My first post on Porto, Portugal took us through the vibrant and historic waterfront area of Ribiera. You can find it here: Porto Portugal – Walk with Me (Part I). In part II, we’ll begin our visual stroll north of Ribiera and take in a few sights as we work our way down to the riverfront.
Starting near the Campanha train station. The first landmark is a 19th century church, Igreja Santissima Trinidade.
A block south of the church is the breathtaking plaza called Avenida dos Aliados which is filled with architectural gems lining both sides. Statues, hotels, government building, cafes, retail stores, and restaurants make this a popular area in Porto.
At the southern point of Avenida dos Aliados is a monument for King Pedro IV erected in 1866. His story is fascinating as he was in front and center during a period of significant upheaval in Portugal’s history. As the King of Portugal, he was forced to flee Portugal after the French (Napoleonic-era) invasion and conquest of Portugal in 1807. He took up residence in Brazil (Portugal’s wealthiest and most successful colony). He ruled over Brazil and eventually returned to Portugal with an army to regain control of Portugal in the early 1830’s. A lot happened in between his departure and return but that is a story for another day.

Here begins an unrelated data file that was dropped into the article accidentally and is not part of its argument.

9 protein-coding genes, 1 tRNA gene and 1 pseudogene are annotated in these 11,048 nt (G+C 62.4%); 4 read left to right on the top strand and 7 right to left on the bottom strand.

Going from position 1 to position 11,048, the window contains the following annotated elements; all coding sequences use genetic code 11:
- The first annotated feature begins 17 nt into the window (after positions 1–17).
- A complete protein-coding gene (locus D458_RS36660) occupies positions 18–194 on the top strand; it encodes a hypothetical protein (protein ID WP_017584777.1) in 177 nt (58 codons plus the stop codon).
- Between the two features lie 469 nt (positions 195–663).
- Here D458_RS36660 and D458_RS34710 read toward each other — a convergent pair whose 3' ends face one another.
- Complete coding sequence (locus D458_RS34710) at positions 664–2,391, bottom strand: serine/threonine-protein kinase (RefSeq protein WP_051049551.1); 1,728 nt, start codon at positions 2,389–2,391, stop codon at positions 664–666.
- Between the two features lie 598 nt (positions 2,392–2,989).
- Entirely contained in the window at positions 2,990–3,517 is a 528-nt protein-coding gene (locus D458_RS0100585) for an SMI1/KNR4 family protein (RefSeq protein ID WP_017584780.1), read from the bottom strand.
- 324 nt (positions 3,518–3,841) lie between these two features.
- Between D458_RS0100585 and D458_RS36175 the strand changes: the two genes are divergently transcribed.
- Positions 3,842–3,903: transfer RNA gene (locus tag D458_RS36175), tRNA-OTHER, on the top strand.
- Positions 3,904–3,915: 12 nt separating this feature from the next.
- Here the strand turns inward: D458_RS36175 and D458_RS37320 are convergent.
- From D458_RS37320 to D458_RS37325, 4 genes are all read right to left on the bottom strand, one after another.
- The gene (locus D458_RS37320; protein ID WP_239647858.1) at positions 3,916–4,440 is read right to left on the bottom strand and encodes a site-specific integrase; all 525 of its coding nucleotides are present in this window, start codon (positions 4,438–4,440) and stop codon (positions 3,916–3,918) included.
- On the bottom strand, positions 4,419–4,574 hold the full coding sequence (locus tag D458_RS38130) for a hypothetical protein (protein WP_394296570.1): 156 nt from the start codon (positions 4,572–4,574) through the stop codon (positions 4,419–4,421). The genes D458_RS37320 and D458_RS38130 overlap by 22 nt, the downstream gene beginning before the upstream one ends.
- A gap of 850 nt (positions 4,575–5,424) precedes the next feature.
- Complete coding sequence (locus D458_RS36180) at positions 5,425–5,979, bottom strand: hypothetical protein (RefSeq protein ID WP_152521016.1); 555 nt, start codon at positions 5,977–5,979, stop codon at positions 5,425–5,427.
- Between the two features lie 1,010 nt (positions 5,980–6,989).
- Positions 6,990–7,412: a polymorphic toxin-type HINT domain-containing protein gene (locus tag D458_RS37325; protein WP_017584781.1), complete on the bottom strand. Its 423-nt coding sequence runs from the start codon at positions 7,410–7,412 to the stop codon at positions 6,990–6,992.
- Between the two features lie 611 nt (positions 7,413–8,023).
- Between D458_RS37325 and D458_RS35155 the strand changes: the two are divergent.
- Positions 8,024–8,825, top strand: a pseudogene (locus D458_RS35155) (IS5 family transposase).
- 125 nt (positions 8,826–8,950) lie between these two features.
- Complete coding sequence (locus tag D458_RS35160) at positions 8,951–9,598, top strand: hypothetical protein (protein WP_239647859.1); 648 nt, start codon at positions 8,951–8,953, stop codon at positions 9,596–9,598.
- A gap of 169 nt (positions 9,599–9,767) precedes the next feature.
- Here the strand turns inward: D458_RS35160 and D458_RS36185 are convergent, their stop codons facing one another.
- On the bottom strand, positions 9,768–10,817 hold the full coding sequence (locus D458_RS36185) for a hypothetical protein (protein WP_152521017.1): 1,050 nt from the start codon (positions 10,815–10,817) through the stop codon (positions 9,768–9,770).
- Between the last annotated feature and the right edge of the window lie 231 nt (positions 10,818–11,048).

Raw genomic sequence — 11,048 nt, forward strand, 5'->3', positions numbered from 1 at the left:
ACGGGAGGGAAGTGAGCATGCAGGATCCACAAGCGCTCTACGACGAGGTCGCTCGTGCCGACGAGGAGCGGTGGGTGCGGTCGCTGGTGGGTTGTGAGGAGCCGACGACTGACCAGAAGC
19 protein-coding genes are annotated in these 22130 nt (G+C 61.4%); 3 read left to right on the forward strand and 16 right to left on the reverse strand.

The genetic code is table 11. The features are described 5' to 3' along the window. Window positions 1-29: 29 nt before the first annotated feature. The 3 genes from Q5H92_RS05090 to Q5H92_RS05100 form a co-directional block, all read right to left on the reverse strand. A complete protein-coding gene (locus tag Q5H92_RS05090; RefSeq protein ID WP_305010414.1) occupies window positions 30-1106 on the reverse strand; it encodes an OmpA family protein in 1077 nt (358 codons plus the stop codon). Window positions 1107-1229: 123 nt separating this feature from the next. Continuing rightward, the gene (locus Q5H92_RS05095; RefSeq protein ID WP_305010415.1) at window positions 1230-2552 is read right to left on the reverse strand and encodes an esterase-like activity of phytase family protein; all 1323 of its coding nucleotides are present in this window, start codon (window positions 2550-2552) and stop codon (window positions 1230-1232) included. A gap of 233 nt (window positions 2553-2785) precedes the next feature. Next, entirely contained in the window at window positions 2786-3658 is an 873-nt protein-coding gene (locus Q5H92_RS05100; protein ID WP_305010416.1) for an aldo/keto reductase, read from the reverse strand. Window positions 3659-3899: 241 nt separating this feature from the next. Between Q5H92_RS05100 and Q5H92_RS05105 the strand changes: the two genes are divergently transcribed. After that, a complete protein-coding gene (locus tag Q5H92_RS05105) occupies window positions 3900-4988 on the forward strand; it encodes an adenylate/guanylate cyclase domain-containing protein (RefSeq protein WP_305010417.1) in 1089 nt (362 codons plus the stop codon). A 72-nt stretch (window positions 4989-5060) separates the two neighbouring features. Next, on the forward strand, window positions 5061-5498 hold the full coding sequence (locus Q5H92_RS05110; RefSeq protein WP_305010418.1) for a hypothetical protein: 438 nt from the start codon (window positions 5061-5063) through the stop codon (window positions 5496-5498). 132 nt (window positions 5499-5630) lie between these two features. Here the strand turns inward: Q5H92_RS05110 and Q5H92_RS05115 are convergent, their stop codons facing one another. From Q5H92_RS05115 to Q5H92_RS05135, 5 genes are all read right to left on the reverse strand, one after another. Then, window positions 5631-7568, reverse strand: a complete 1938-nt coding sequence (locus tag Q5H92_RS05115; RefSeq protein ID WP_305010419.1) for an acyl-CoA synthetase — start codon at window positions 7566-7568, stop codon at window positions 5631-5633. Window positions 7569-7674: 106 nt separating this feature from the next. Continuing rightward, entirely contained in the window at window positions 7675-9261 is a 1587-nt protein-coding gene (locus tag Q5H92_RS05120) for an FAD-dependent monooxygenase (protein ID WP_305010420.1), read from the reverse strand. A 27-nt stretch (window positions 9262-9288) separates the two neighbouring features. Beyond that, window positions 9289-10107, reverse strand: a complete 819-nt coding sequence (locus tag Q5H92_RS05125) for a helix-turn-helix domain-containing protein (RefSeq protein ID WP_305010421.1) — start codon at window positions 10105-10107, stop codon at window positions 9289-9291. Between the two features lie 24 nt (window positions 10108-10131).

Next on my loosely penned itinerary is to locate the Clerigos Tower. Situated on the highest point of historic Porto. I know the view of the city will be one of the best available. I head east from the Avenida dos Aliados and up a steep street to arrive at the Clerigos church. Getting to the top will require a spiraling 250-step ascent but promises a fantastic 360-degree panoramic view of the city. Count me in!
Entering the church, I’m unexpectedly taken back by its splendor and pause for a few photos before getting to the tower.
As I begin my ascent into the tower, I notice the top of a building (image below) that is an actual park. So bizarre to see people laying in the grass surrounded by olive trees…on the roof of a building. This space is known as Jardim das Oliveiras.
Taking in the city view from the Clerigos tower is incredible. You are able to walk all the way around the top and get a 360 degree view. I was able to identify a few of the landmarks I wanted to see and get a general sense of the city’s layout. After leaving the tower, I know everything is downhill to the river. However, there is a famous bookstore (connected to Harry Potter) to visit first.
The Livaria Lello & Irmao is the bookstore where J.K. Rowling is said to have written parts of Harry Potter and inspired aspects of Harry Potter’s Hogwarts.
Around the corner from the Livaria Lello & Irmao bookstore is a plaza featuring the Fountain of the Lions and Igreja do Carmo. The church was built in the late 1700’s and features azulejos – ornate ceramic tiles – on the exterior. I haven’t mentioned this yet but azulejos are everywhere in Porto (and Portugal in general). Sometimes they are simple patterns covering the exterior of homes and at other times they form grand, detailed mosaics. Azulejo was introduced in the 13th century when the Moors (people from region today known as Morocco) controlled much of Iberian peninsula (what is now Portugal and Spain).
After this fun diversion, I set off down the narrow cobblestone streets of Porto towards the waterfront.
To see photos of Porto’s riverfront, please checkout Porto Portugal – Walk with Me (Part I).